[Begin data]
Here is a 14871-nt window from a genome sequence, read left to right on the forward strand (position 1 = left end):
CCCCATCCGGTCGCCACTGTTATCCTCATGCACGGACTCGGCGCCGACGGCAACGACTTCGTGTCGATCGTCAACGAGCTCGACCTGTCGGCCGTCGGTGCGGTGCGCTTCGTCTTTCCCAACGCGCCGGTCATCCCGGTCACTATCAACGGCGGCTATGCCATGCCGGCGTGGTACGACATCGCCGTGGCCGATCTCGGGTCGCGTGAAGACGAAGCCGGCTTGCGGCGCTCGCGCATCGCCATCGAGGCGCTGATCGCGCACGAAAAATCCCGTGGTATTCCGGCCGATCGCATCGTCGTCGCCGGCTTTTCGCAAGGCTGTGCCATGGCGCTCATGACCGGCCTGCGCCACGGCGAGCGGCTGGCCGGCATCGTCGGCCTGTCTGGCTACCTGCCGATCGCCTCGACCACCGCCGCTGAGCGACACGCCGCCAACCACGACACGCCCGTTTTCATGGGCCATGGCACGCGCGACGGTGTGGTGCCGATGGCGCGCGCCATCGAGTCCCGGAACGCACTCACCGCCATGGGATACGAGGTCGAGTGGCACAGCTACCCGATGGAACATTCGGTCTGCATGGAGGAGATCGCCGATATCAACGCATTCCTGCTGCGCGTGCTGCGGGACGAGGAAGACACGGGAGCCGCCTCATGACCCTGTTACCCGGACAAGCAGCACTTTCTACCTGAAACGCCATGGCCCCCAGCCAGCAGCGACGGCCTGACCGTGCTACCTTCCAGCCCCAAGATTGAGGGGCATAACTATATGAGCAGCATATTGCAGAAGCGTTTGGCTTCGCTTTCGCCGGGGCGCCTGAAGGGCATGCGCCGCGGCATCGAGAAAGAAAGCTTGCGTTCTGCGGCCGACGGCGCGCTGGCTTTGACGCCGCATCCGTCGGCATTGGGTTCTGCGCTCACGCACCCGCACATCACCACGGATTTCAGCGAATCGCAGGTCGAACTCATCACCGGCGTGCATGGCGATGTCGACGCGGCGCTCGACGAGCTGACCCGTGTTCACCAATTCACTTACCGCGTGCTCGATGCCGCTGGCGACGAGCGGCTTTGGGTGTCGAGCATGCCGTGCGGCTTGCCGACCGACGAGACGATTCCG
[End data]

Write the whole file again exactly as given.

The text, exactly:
Here is a 14871-nt window from a genome sequence, read left to right on the forward strand (position 1 = left end):
CCCCATCCGGTCGCCACTGTTATCCTCATGCACGGACTCGGCGCCGACGGCAACGACTTCGTGTCGATCGTCAACGAGCTCGACCTGTCGGCCGTCGGTGCGGTGCGCTTCGTCTTTCCCAACGCGCCGGTCATCCCGGTCACTATCAACGGCGGCTATGCCATGCCGGCGTGGTACGACATCGCCGTGGCCGATCTCGGGTCGCGTGAAGACGAAGCCGGCTTGCGGCGCTCGCGCATCGCCATCGAGGCGCTGATCGCGCACGAAAAATCCCGTGGTATTCCGGCCGATCGCATCGTCGTCGCCGGCTTTTCGCAAGGCTGTGCCATGGCGCTCATGACCGGCCTGCGCCACGGCGAGCGGCTGGCCGGCATCGTCGGCCTGTCTGGCTACCTGCCGATCGCCTCGACCACCGCCGCTGAGCGACACGCCGCCAACCACGACACGCCCGTTTTCATGGGCCATGGCACGCGCGACGGTGTGGTGCCGATGGCGCGCGCCATCGAGTCCCGGAACGCACTCACCGCCATGGGATACGAGGTCGAGTGGCACAGCTACCCGATGGAACATTCGGTCTGCATGGAGGAGATCGCCGATATCAACGCATTCCTGCTGCGCGTGCTGCGGGACGAGGAAGACACGGGAGCCGCCTCATGACCCTGTTACCCGGACAAGCAGCACTTTCTACCTGAAACGCCATGGCCCCCAGCCAGCAGCGACGGCCTGACCGTGCTACCTTCCAGCCCCAAGATTGAGGGGCATAACTATATGAGCAGCATATTGCAGAAGCGTTTGGCTTCGCTTTCGCCGGGGCGCCTGAAGGGCATGCGCCGCGGCATCGAGAAAGAAAGCTTGCGTTCTGCGGCCGACGGCGCGCTGGCTTTGACGCCGCATCCGTCGGCATTGGGTTCTGCGCTCACGCACCCGCACATCACCACGGATTTCAGCGAATCGCAGGTCGAACTCATCACCGGCGTGCATGGCGATGTCGACGCGGCGCTCGACGAGCTGACCCGTGTTCACCAATTCACTTACCGCGTGCTCGATGCCGCTGGCGACGAGCGGCTTTGGGTGTCGAGCATGCCGTGCGGCTTGCCGACCGACGAGACGATTCCG